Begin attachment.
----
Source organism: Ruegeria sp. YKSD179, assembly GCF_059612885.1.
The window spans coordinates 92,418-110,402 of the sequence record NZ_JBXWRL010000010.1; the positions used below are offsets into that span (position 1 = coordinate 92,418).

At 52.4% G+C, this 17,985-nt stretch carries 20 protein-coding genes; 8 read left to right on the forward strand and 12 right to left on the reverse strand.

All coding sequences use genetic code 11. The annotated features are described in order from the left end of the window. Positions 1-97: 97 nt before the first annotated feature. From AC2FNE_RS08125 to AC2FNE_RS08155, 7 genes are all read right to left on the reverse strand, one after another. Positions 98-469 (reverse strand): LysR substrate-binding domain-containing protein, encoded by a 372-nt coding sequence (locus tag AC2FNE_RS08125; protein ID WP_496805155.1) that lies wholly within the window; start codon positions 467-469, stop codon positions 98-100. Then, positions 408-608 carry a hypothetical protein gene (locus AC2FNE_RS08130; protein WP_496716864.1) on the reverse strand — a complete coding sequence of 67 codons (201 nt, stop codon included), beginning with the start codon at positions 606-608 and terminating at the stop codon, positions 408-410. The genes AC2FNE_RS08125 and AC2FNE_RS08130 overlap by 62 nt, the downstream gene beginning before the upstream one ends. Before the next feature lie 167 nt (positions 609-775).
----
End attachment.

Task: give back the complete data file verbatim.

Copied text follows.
Source organism: Ruegeria sp. YKSD179, assembly GCF_059612885.1.
The window spans coordinates 92,418-110,402 of the sequence record NZ_JBXWRL010000010.1; the positions used below are offsets into that span (position 1 = coordinate 92,418).

At 52.4% G+C, this 17,985-nt stretch carries 20 protein-coding genes; 8 read left to right on the forward strand and 12 right to left on the reverse strand.

All coding sequences use genetic code 11. The annotated features are described in order from the left end of the window. Positions 1-97: 97 nt before the first annotated feature. From AC2FNE_RS08125 to AC2FNE_RS08155, 7 genes are all read right to left on the reverse strand, one after another. Positions 98-469 (reverse strand): LysR substrate-binding domain-containing protein, encoded by a 372-nt coding sequence (locus tag AC2FNE_RS08125; protein ID WP_496805155.1) that lies wholly within the window; start codon positions 467-469, stop codon positions 98-100. Then, positions 408-608 carry a hypothetical protein gene (locus AC2FNE_RS08130; protein WP_496716864.1) on the reverse strand — a complete coding sequence of 67 codons (201 nt, stop codon included), beginning with the start codon at positions 606-608 and terminating at the stop codon, positions 408-410. The genes AC2FNE_RS08125 and AC2FNE_RS08130 overlap by 62 nt, the downstream gene beginning before the upstream one ends. Before the next feature lie 167 nt (positions 609-775).